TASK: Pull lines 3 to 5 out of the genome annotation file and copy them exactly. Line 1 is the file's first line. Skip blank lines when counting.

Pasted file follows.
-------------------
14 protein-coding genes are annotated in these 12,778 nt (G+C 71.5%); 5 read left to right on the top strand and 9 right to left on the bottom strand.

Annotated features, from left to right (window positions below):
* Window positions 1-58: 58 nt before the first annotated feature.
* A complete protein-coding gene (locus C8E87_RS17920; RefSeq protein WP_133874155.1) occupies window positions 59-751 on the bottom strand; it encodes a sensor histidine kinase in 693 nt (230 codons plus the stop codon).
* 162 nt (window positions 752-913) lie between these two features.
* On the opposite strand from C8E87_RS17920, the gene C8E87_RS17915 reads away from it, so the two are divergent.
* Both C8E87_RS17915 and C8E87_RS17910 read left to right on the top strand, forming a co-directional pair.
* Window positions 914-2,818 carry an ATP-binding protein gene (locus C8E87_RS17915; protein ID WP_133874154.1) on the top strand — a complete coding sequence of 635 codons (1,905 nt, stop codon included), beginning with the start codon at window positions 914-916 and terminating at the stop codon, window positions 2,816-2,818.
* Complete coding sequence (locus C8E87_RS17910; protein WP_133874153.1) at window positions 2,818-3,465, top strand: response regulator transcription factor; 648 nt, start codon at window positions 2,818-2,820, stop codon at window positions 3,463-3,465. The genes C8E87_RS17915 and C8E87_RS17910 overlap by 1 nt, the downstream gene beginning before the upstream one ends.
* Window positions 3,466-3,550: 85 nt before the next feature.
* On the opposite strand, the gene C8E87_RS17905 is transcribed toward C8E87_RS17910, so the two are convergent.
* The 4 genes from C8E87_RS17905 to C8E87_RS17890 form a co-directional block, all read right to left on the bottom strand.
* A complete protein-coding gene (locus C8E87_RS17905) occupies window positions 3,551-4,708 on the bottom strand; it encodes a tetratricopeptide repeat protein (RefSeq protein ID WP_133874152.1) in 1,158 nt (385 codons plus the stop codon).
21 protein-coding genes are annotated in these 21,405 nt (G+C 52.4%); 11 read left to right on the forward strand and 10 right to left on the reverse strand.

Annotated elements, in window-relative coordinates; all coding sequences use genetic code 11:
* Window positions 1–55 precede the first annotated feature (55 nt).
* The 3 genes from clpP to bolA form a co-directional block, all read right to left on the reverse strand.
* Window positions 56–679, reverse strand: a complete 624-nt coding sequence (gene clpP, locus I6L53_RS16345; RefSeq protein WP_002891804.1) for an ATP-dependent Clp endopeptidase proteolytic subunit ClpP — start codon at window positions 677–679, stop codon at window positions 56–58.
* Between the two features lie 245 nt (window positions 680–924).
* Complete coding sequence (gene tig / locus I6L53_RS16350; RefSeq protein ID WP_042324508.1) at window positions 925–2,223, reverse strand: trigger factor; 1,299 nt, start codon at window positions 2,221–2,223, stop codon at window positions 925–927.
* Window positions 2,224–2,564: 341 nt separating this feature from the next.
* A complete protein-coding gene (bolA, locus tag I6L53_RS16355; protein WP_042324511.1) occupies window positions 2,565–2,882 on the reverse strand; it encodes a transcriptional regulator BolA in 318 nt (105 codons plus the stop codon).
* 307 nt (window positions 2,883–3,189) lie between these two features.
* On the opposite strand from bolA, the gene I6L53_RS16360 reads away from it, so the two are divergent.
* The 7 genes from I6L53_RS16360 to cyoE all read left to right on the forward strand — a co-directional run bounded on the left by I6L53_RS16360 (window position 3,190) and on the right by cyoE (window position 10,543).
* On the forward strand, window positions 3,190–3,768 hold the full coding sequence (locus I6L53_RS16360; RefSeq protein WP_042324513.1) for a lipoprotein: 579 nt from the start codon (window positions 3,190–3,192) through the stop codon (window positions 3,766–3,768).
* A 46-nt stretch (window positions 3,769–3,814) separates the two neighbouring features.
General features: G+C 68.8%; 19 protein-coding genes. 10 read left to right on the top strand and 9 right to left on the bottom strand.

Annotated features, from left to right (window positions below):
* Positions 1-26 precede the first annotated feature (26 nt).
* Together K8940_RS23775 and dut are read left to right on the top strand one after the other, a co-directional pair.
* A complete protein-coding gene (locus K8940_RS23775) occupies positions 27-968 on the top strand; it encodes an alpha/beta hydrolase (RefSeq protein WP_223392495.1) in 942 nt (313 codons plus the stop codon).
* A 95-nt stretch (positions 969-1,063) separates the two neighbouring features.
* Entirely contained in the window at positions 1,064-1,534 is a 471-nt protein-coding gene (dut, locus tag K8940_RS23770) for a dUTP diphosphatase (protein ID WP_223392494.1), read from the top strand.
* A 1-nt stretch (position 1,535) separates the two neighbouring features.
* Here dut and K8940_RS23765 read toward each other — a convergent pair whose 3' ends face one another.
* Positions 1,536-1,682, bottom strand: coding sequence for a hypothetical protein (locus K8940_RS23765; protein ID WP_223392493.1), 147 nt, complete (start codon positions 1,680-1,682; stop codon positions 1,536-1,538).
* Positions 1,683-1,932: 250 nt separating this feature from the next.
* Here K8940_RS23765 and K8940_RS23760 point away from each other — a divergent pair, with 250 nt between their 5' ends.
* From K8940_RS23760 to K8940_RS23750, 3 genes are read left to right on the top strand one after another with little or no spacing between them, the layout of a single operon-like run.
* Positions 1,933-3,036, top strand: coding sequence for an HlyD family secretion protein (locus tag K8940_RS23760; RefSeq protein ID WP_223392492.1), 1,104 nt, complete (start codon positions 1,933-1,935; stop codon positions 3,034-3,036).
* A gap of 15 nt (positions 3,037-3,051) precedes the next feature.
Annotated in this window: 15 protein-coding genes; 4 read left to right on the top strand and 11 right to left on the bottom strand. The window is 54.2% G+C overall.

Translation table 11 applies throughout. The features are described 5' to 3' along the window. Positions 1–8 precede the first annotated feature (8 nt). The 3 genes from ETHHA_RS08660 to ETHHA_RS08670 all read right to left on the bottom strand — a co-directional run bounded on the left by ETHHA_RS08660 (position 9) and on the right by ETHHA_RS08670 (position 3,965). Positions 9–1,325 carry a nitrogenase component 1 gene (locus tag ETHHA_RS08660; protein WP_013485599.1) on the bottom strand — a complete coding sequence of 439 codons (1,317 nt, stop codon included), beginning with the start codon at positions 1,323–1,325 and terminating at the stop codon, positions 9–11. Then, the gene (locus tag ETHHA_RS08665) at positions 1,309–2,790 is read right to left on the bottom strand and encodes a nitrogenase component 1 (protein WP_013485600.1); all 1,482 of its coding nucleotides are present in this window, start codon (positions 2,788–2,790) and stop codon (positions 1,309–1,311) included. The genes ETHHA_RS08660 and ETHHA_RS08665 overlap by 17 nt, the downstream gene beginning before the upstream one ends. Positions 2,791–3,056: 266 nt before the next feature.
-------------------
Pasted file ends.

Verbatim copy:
* Window positions 1-58: 58 nt before the first annotated feature.
* A complete protein-coding gene (locus C8E87_RS17920; RefSeq protein WP_133874155.1) occupies window positions 59-751 on the bottom strand; it encodes a sensor histidine kinase in 693 nt (230 codons plus the stop codon).
* 162 nt (window positions 752-913) lie between these two features.